This is a sample of the data (only 5 rows, 5 columns) after loading it into a Vertica table: ```SELECT country, hdi2011, em1970, em2010, gdp1970, gdp2010 FROM world ORDER BY hdi2011 desc LIMIT 5; country | hdi2011 | em1970 | em2010 | gdp1970 | gdp2010 -----------------------+---------+-------------+-------------+-------------+------------- Norway | 0.943 | 7.223858635 | 11.71008946 | 14893.97936 | 39970.29253 Australia | 0.929 | 11.5965694 | 16.75230078 | 12708.91935 | 25190.83986 Netherlands | 0.91 | 10.951822 | 10.95895573 | 12759.17567 | 26501.04582 United States | 0.91 | 20.66471465 | 17.50271785 | 18228.92179 | 37329.61591 Canada | 0.908 | 15.72302558 | 14.6720161 | 12986.31241 | 25575.21698``` To visualize the GDP of these countries over time, we certainly can make a plot where each country is represented as a timeseries. However, it’s hard to view (see below) and what if we want to see both the GDP and emission level in one plot? Now, let’s see how PCA can help. We start by building a Vertica PCA model. This step will analyze the data, figure out the directions where the variance is highest (the principal components), and save that information as a Vertica object of type MODEL. `SELECT PCA('pca_model','world','*' USING PARAMETERS exclude_columns='country, HDI2011');` Note that we only consider GDP and CO2 emission as our features so we excluded country name and HDI from the model. You can see a list of all your Vertica models. ```SELECT model_name, model_type, create_time FROM models; model_name | model_type | create_time -----------+------------+------------------------------- pca_model | PCA | 2018-04-26 10:51:12.944904-04 (1 row)``` Let’s look into the model we have just built to see how much we can reduce in terms of dimensions. First, we see what attributes are available: ```SELECT get_model_attribute(USING PARAMETERS model_name='pca_model'); attr_name | attr_fields | #_of_rows ----------------------+------------------------------------------------------------------+----------- columns | index, name, mean, sd | 82 singular_values | index, value, explained_variance, accumulated_explained_variance | 82 principal_components | index, PC1, PC2, PC3, PC4, PC5, PC6, PC7, PC8,... | 82 counters | counter_name, counter_value | 3 call_string | call_string | 1 (5 rows)``` Then, we look into an important attribute table named singular_values. We especially pay attention to its last column. ```SELECT get_model_attribute(USING PARAMETERS model_name='pca_model', attr_name='singular_values') LIMIT 5; index | value | explained_variance | accumulated_explained_variance ------+------------------+----------------------+-------------------------------- 1 | 57302.0891112066 | 0.984897289327798 | 0.984897289327798 2 | 6123.66739335371 | 0.0112479458977945 | 0.996145235225592 3 | 2373.31959725626 | 0.0016895166710919 | 0.997834751896684 4 | 1561.0057291494 | 0.000730901788784191 | 0.998565653685468 5 | 1337.35331582116 | 0.000536466180155844 | 0.999102119865624 (5 rows)``` The last column tells us that if we reduce to two dimensions, we can still keep 99.6% of the variance in our data. If we do that, we’ll be able to represent each country as one point on a 2D plot. Just another call to apply the model to transform the data. ```CREATE TABLE transformed_data_2comp AS SELECT apply_pca(* USING PARAMETERS model_name='pca_model', exclude_columns='country, HDI2011', key_columns='country, HDI2011', num_components=2) OVER(PARTITION BEST) FROM world; ``` Here is a sample of the transformed data: ```SELECT * FROM transformed_data_2comp ORDER BY HDI2011 desc LIMIT 5; country | HDI2011 | col1 | col2 -----------------------+---------+------------------+------------------- Norway | 0.943 | 150650.121818738 | -5172.01091070906 Australia | 0.929 | 75525.0865191995 | 2918.93252935131 Netherlands | 0.91 | 84832.5445950833 | 2863.39737848701 United States | 0.91 | 143449.445116492 | 5459.03959714618 Canada | 0.908 | 85446.2166693354 | 7027.35172201217 ``` Now let’s plot those two columns: The color of each point represents the country’s HDI in 2011, where a darker color indicates a higher HDI, as shown on the vertical bar on the right hand side. It’s interesting to see the exceptional case of Luxembourg, which is at the lower right corner of the plot. This country has the emission level drops significantly, while GDP increased 3 times in the 40-year period. (In the timeseries plot we have seen before it was the purple line at the top.)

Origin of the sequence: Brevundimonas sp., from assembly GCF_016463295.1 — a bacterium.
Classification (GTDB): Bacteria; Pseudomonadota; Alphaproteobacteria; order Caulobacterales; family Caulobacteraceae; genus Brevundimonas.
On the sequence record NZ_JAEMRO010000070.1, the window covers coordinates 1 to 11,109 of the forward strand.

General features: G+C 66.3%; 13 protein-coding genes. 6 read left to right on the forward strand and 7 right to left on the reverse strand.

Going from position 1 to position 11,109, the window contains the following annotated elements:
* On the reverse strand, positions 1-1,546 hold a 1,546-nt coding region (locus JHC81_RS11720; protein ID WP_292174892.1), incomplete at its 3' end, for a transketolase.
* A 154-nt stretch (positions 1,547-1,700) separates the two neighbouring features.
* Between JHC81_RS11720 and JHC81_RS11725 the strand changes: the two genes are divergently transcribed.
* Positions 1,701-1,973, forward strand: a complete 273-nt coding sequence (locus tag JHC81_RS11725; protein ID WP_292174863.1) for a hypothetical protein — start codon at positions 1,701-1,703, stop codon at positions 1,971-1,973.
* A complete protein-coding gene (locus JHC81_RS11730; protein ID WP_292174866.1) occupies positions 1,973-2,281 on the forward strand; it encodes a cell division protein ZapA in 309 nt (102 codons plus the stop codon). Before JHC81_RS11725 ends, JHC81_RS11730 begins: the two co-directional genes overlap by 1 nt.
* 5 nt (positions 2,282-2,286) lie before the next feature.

### PCA for Model Creation